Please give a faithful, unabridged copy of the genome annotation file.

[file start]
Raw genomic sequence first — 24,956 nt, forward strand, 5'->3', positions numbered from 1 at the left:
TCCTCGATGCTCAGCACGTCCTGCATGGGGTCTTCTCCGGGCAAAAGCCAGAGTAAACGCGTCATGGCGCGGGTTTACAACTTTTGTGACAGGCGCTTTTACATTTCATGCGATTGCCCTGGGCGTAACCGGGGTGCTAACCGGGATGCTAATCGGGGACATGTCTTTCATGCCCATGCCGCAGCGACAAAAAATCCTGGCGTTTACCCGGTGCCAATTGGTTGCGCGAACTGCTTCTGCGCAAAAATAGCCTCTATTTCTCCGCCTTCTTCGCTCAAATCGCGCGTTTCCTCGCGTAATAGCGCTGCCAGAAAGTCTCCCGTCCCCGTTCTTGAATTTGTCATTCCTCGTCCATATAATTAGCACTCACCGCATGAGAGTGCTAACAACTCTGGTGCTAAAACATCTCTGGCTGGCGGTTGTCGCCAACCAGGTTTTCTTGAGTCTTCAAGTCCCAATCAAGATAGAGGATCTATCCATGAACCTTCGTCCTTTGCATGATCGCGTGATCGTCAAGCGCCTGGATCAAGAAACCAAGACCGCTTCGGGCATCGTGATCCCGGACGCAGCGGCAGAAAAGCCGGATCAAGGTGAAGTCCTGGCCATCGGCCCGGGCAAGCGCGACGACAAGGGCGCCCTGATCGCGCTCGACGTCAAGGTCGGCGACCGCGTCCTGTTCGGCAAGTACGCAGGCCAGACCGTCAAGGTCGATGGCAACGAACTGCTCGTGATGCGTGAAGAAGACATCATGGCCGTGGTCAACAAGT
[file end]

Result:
Raw genomic sequence first — 24,956 nt, forward strand, 5'->3', positions numbered from 1 at the left:
TCCTCGATGCTCAGCACGTCCTGCATGGGGTCTTCTCCGGGCAAAAGCCAGAGTAAACGCGTCATGGCGCGGGTTTACAACTTTTGTGACAGGCGCTTTTACATTTCATGCGATTGCCCTGGGCGTAACCGGGGTGCTAACCGGGATGCTAATCGGGGACATGTCTTTCATGCCCATGCCGCAGCGACAAAAAATCCTGGCGTTTACCCGGTGCCAATTGGTTGCGCGAACTGCTTCTGCGCAAAAATAGCCTCTATTTCTCCGCCTTCTTCGCTCAAATCGCGCGTTTCCTCGCGTAATAGCGCTGCCAGAAAGTCTCCCGTCCCCGTTCTTGAATTTGTCATTCCTCGTCCATATAATTAGCACTCACCGCATGAGAGTGCTAACAACTCTGGTGCTAAAACATCTCTGGCTGGCGGTTGTCGCCAACCAGGTTTTCTTGAGTCTTCAAGTCCCAATCAAGATAGAGGATCTATCCATGAACCTTCGTCCTTTGCATGATCGCGTGATCGTCAAGCGCCTGGATCAAGAAACCAAGACCGCTTCGGGCATCGTGATCCCGGACGCAGCGGCAGAAAAGCCGGATCAAGGTGAAGTCCTGGCCATCGGCCCGGGCAAGCGCGACGACAAGGGCGCCCTGATCGCGCTCGACGTCAAGGTCGGCGACCGCGTCCTGTTCGGCAAGTACGCAGGCCAGACCGTCAAGGTCGATGGCAACGAACTGCTCGTGATGCGTGAAGAAGACATCATGGCCGTGGTCAACAAGT